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While a man-made lake may sound like a good idea from a theoretical standpoint, one homeowners association in Arizona quickly learned the truth. Now, the HOA faces bankruptcy if it can’t come up with $2.5 million.  

The Continental Country Club constructed Lake Elaine back in the 1970s. At the time, it was an asset to the HOA. It bolstered the property values of homes located on the waterfront and was a gorgeous sight to see.

But, in the 1990s, disaster struck. Lake Elaine’s water level started to plummet, and the club was forced to drain it entirely to make repairs to the plastic lining. It was at this time that the Continental Country Club HOA and 52 residents, who owned homes on the perimeter of the lake, had made an agreement. According to the agreement, the club would have to take responsibility for maintaining the water level at 6,845 feet above level now and in the future.

In the following years, the club encountered problem after problem. The lake was incompatible with the Flagstaff environment, as the water kept seeping into the limestone landscape. The lake started to leak more, and sinkholes appeared not long after. As the lake lost 200,000 gallons a day, the club was having trouble maintaining the appropriate water level.

Continental did what it could. It even received up to 1.6 million gallons of reclaimed water per day from the [City of Flagstaff](https://www.flagstaff.az.gov/), but it wasn’t enough. By 2016, the club stopped adding water to the lake, and the concrete collar that ran through its perimeter started showing.
At the start of 2017, the homeowners around the lake’s perimeter [filed a class-action lawsuit](https://www.hoamanagement.com/can-you-sue-hoa-board-members/) against the club for breaking their agreement. In 2020, judge Dan Slayton ruled in favor of the homeowners. The HOA was ordered to pay $700 in fines for every day that it failed to pump water into Lake Elaine. The fine would go down to $500 per day once they start pumping water and would continue until they reach the agreed-upon water level.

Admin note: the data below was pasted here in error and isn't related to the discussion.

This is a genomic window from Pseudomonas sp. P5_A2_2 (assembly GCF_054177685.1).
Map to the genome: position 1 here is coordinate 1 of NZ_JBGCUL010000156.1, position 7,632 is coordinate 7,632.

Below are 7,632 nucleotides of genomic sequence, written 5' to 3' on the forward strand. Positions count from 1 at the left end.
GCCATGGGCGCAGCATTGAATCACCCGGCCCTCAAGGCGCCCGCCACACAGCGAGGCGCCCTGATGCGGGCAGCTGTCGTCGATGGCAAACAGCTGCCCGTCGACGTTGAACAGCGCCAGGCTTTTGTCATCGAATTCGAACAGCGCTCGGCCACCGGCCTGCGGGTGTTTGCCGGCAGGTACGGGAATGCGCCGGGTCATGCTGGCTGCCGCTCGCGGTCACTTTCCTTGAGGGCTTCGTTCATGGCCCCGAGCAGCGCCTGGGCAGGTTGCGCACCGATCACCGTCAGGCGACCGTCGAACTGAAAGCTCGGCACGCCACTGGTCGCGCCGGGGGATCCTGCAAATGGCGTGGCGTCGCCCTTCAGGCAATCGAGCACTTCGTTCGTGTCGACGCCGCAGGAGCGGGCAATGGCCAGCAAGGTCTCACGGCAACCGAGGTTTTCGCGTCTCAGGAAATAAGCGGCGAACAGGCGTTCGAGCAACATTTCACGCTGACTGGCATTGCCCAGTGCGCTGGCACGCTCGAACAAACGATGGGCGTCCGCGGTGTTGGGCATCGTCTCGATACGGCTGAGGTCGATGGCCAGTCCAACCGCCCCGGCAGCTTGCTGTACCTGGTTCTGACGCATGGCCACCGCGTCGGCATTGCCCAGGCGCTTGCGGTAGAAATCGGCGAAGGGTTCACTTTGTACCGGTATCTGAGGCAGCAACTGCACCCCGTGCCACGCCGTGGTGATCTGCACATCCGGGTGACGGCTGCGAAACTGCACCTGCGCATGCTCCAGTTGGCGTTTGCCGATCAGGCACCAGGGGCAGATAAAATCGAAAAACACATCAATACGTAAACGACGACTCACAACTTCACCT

But, the lake still continued to leak. In 2019, the club drained the lake once more to determine how big a problem they were facing. The investigation found that the liner had suffered damages as a result of the sinkholes. It needed major repairs, which were estimated to cost $3 to $5 million at the time. On top of that, they also had a $600,000 balloon payment due in October 2020.

The board made the decision to file for Chapter 11 bankruptcy.
The Chapter 11 bankruptcy filing gave the association some time to reorganize. It eventually came up with two options to get them out of this conundrum.

The first option is to deed Lake Elaine to the 52 homeowners who owned lakefront properties. This option included the club paying them $2.5 million to repair and maintain the lake forever. If chosen, this option would allow Continental to do away with all of its ongoing liability. But, it’s an option that homeowners are unlikely to choose.

The second option is to spend $2.5 million and turn Lake Elaine into a brand-new amenity. The plan includes a few ponds, some benches, and walking trails that would be available to all homeowners.
Both options require money to execute. And where will the club get this money? The homeowners.

Now, the association is asking homeowners to vote to approve two items — a one-time fee and an increase in annual dues. The first item would authorize the club to collect a one-time payment of $2,000 from all owners. The second item would authorize the club to [raise annual dues](https://www.hoamanagement.com/how-to-lower-hoa-fees/) by $97 per year.

Should the association fail to secure the necessary votes for these two items, the club and its current amenities would be in jeopardy. The club would essentially have no choice but to file for Chapter 7 bankruptcy. This outcome also can’t be good for the more than 2,300 homeowners in the community, as property values would take a plunge.

While there are already some homeowners who have voted “yes” on both items, there is doubt that the resolutions won’t pass. One homeowner, Sam Sherwood, believes it’s because of the existing bad blood between the HOA and its residents following the former’s decision to prohibit rentals. Sherwood, who owns a lakefront home, already cast his vote and would love to see the lake transformed.

Tahlia Murray, the club’s general manager, remains optimistic.
The club distributed the ballots to homeowners on June 28. They have one month to make a decision, with the final tally taking place on July 28.

Shared from HOA Management

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